One additional note: Recalls are associated with either the origin of certain foods (contamination that started on a particular farm) or during the processing of foods (contamination occurred in the food processing or specific packaging plant). Therefore, recalls are focused on a subset or brand of food.

Detection of pathogens in food

Recent advances in biotechnology and genome research is making it possible to detect and identify pathogens more readily.

A company called Agilent Technologies, Inc. is collaborating with the University of California (UC Davis campus), the FDA (Food and Drug Administration), and the CDC to establish a database of over 100,000 foodborne pathogen genomes (genomes = DNA sequences or genetic code).

Identifying the genetic code of over 100,000 pathogens responsible for food poisoning and making that information readily available as a public database will speed up the identification of potential pathogens at various points including farms, food processing, and food preparation.

Quicker identification will lead to fewer contaminated foods going to market!


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    • Kris Heeter profile image

      Kris Heeter 5 years ago from Indiana

      @Mama Kim 8 - thanks, for stopping by! That's great that you have that certification and a wonderful benefit for your family!

    • Mama Kim 8 profile image

      Sasha Kim 5 years ago

      So much great information in this hub. Even though I don't need it any more I always keep my food handlers certification up to date. I find it so important to make sure what goes in my family's mouth wont make them sick. Voted up and useful!!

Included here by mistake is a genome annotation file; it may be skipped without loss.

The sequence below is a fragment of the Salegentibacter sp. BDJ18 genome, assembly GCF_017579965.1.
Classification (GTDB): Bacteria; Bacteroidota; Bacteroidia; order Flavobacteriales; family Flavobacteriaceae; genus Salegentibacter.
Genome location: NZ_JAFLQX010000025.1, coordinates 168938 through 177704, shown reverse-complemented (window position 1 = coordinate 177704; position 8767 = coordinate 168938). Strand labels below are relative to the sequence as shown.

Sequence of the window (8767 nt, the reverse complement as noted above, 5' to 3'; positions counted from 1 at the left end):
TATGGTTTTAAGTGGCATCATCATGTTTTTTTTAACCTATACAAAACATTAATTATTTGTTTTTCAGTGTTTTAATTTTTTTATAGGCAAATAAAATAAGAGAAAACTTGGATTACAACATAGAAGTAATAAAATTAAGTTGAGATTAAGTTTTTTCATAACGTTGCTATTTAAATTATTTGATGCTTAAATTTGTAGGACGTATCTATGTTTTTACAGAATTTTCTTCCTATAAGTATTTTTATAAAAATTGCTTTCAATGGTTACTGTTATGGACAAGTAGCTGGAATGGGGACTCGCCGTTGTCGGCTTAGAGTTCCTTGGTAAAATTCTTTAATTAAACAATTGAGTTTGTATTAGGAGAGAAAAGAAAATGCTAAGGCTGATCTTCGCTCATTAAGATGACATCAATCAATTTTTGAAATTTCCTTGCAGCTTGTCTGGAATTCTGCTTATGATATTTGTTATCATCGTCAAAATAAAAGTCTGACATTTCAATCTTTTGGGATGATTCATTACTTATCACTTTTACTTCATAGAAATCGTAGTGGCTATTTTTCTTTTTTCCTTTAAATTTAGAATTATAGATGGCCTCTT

• Kris Heeter profile image

      Kris Heeter 5 years ago from Indiana

      @fpherj48 - having suffered from food poisoning too, I agree with you, once is more than enough! And sometimes it can ruin a desire to have a particular food forever. That negative association can last a lifetime! Thanks for stopping by.

    • fpherj48 profile image

      Paula 5 years ago from Beautiful Upstate New York

      Avery valuable hub full of important info that should be heeded by everyone! Having been raised in a family-owned restaurant business, I am always "alert" to these issues. I act nearly as my own "health Dept. Inspector" in my home.

      More importantly, having suffered food poisoning once.......I can firmly attest to the world, that ONCE is enough!!! You would be forever on your toes with food!!! UP+++